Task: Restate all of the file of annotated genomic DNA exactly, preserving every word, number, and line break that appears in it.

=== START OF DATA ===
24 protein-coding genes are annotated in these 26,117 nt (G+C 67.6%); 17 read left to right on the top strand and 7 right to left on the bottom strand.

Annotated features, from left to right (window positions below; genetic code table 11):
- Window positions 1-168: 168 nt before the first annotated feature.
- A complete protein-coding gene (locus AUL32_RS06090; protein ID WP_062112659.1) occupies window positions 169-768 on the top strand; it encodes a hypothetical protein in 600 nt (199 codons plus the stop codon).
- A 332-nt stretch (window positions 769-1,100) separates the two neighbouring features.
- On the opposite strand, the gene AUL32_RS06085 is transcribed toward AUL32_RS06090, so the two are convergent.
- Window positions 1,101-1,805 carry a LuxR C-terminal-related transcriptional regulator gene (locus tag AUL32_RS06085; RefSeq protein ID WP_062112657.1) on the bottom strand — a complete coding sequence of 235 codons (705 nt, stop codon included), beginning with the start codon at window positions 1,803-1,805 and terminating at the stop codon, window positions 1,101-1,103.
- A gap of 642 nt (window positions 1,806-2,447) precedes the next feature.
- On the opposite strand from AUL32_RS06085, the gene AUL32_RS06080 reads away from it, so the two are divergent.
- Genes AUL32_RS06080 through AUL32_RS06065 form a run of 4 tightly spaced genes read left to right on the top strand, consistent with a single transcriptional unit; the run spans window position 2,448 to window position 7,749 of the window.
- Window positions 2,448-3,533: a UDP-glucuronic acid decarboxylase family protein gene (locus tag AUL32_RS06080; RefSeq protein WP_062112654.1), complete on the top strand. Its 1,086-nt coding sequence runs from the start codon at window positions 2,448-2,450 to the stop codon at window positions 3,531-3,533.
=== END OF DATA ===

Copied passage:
24 protein-coding genes are annotated in these 26,117 nt (G+C 67.6%); 17 read left to right on the top strand and 7 right to left on the bottom strand.

Annotated features, from left to right (window positions below; genetic code table 11):
- Window positions 1-168: 168 nt before the first annotated feature.
- A complete protein-coding gene (locus AUL32_RS06090; protein ID WP_062112659.1) occupies window positions 169-768 on the top strand; it encodes a hypothetical protein in 600 nt (199 codons plus the stop codon).
- A 332-nt stretch (window positions 769-1,100) separates the two neighbouring features.
- On the opposite strand, the gene AUL32_RS06085 is transcribed toward AUL32_RS06090, so the two are convergent.
- Window positions 1,101-1,805 carry a LuxR C-terminal-related transcriptional regulator gene (locus tag AUL32_RS06085; RefSeq protein ID WP_062112657.1) on the bottom strand — a complete coding sequence of 235 codons (705 nt, stop codon included), beginning with the start codon at window positions 1,803-1,805 and terminating at the stop codon, window positions 1,101-1,103.
- A gap of 642 nt (window positions 1,806-2,447) precedes the next feature.
- On the opposite strand from AUL32_RS06085, the gene AUL32_RS06080 reads away from it, so the two are divergent.
- Genes AUL32_RS06080 through AUL32_RS06065 form a run of 4 tightly spaced genes read left to right on the top strand, consistent with a single transcriptional unit; the run spans window position 2,448 to window position 7,749 of the window.
- Window positions 2,448-3,533: a UDP-glucuronic acid decarboxylase family protein gene (locus tag AUL32_RS06080; RefSeq protein WP_062112654.1), complete on the top strand. Its 1,086-nt coding sequence runs from the start codon at window positions 2,448-2,450 to the stop codon at window positions 3,531-3,533.